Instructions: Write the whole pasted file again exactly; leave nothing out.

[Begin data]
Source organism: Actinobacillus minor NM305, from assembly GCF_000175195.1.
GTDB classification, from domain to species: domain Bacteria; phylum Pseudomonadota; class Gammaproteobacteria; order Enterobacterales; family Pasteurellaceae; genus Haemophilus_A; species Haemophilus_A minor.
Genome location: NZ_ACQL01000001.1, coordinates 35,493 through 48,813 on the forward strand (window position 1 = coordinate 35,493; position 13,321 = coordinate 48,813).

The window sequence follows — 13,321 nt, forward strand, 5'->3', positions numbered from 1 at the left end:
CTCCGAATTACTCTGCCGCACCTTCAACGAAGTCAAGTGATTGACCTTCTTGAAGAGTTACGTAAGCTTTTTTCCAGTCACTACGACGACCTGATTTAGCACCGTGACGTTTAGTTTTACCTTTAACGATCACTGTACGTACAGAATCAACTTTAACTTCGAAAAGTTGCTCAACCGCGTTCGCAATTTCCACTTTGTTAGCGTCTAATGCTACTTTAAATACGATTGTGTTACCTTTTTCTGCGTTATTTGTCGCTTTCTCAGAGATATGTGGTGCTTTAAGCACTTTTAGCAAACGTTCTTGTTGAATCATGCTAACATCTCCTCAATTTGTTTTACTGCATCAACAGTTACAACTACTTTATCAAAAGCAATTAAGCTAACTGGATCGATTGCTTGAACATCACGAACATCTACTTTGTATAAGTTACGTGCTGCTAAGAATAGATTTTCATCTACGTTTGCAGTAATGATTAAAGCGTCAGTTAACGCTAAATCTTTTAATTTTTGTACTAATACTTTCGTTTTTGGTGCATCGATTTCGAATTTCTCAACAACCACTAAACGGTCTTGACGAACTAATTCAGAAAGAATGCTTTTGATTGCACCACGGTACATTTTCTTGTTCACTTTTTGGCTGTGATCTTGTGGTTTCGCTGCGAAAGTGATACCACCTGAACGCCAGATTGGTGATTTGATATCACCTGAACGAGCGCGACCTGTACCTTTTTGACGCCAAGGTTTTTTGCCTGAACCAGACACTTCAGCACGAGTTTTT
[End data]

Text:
Source organism: Actinobacillus minor NM305, from assembly GCF_000175195.1.
GTDB classification, from domain to species: domain Bacteria; phylum Pseudomonadota; class Gammaproteobacteria; order Enterobacterales; family Pasteurellaceae; genus Haemophilus_A; species Haemophilus_A minor.
Genome location: NZ_ACQL01000001.1, coordinates 35,493 through 48,813 on the forward strand (window position 1 = coordinate 35,493; position 13,321 = coordinate 48,813).

The window sequence follows — 13,321 nt, forward strand, 5'->3', positions numbered from 1 at the left end:
CTCCGAATTACTCTGCCGCACCTTCAACGAAGTCAAGTGATTGACCTTCTTGAAGAGTTACGTAAGCTTTTTTCCAGTCACTACGACGACCTGATTTAGCACCGTGACGTTTAGTTTTACCTTTAACGATCACTGTACGTACAGAATCAACTTTAACTTCGAAAAGTTGCTCAACCGCGTTCGCAATTTCCACTTTGTTAGCGTCTAATGCTACTTTAAATACGATTGTGTTACCTTTTTCTGCGTTATTTGTCGCTTTCTCAGAGATATGTGGTGCTTTAAGCACTTTTAGCAAACGTTCTTGTTGAATCATGCTAACATCTCCTCAATTTGTTTTACTGCATCAACAGTTACAACTACTTTATCAAAAGCAATTAAGCTAACTGGATCGATTGCTTGAACATCACGAACATCTACTTTGTATAAGTTACGTGCTGCTAAGAATAGATTTTCATCTACGTTTGCAGTAATGATTAAAGCGTCAGTTAACGCTAAATCTTTTAATTTTTGTACTAATACTTTCGTTTTTGGTGCATCGATTTCGAATTTCTCAACAACCACTAAACGGTCTTGACGAACTAATTCAGAAAGAATGCTTTTGATTGCACCACGGTACATTTTCTTGTTCACTTTTTGGCTGTGATCTTGTGGTTTCGCTGCGAAAGTGATACCACCTGAACGCCAGATTGGTGATTTGATATCACCTGAACGAGCGCGACCTGTACCTTTTTGACGCCAAGGTTTTTTGCCTGAACCAGACACTTCAGCACGAGTTTTT